Chinese imports of Russian oil rise by nearly one-quarter from the same period in 2022.
Russia overtook Saudi Arabia to be China’s top oil supplier in the first two months of 2023, according to Chinese government data, as buyers snapped up sanctioned Russian oil at steep discounts.
Arrivals from Russia totalled 15.68 million tonnes in January-February, or 1.94 million barrels per day (bpd), up 23.8 percent from 1.57 million bpd in the corresponding 2022 period, data from the General Administration of Customs showed on Monday.
Russia was China’s second-largest crude supplier last year, shipping 86.2 million tonnes.
Imports of Saudi crude totalled 13.92 million tonnes in the two-month period, equivalent to 1.72 million bpd, down from 1.81 million bpd a year earlier.
Saudi Arabia was China’s top supplier in 2022, selling 87.49 million tonnes of crude during the year, equivalent to 1.75 million bpd.
Western sanctions and a price cap on seaborne Russian crude following Moscow’s invasion of Ukraine have limited the buyer pool for Russian supply, leading it to trade at deep discounts to international benchmarks.
Independent Chinese refiners, many of them based in Shandong province, have been among the main beneficiaries of this shift in pricing power.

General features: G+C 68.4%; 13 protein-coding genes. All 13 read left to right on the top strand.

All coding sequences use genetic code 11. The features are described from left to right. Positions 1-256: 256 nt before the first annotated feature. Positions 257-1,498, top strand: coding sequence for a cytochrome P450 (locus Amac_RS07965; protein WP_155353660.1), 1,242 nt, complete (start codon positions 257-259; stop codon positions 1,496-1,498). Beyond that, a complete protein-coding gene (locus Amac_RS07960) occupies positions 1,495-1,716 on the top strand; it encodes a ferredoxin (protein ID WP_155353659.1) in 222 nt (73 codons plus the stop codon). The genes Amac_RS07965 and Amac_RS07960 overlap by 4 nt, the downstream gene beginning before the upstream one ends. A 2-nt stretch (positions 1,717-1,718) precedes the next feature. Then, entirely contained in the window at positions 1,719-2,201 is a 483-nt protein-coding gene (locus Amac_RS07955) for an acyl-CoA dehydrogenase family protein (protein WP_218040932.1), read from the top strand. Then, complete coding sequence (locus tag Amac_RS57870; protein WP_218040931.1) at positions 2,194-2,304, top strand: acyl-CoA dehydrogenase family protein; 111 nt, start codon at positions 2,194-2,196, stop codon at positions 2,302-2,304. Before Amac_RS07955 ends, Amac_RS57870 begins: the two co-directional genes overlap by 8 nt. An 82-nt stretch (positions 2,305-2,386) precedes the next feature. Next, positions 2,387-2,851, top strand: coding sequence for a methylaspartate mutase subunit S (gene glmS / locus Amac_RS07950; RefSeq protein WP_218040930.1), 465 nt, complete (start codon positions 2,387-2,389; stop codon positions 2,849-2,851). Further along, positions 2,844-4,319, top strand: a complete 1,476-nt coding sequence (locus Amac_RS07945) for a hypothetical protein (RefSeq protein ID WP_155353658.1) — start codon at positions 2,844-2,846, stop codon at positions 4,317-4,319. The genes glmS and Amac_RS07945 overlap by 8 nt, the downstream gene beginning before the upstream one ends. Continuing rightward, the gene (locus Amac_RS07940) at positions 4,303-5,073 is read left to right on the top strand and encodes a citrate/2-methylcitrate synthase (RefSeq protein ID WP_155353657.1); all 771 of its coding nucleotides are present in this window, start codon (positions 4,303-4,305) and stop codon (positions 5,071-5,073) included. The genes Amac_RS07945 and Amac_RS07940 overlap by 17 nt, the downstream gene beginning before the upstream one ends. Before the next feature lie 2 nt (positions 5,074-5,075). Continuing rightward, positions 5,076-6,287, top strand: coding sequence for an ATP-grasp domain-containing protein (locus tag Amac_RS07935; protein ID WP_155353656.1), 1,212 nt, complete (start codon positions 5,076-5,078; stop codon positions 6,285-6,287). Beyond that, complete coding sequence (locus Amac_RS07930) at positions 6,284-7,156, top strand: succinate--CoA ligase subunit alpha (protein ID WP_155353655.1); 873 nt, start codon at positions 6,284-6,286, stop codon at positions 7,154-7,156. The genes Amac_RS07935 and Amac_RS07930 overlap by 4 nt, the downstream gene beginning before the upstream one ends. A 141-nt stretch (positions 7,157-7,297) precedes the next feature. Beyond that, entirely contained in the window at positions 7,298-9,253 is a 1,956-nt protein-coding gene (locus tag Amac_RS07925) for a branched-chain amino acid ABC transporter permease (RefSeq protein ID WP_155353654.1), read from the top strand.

February-arriving Russian ESPO crude at Shandong ports was bought in January at a discount of about $8 relative to the ICE Brent benchmark, though the pricing advantage has been somewhat eroded by the entry of private Indian refiners into the ESPO market.
However, with domestic fuel demand rising following the lifting of COVID-19 restrictions, state-owned Sinopec and PetroChina resumed their purchases of Russian Urals grade cargoes in February after a brief pause in late 2022, just before the European Union embargo on Russian oil started.
Chinese refiners use intermediary traders to handle shipping and insurance of Russian crude to avoid violating Western sanctions.
Customs data also showed that imports from Malaysia were 0.65 million bpd over the period, up 144.2 percent from the same period last year. Malaysia is often used as an intermediary point for sanctioned cargoes from Iran and Venezuela.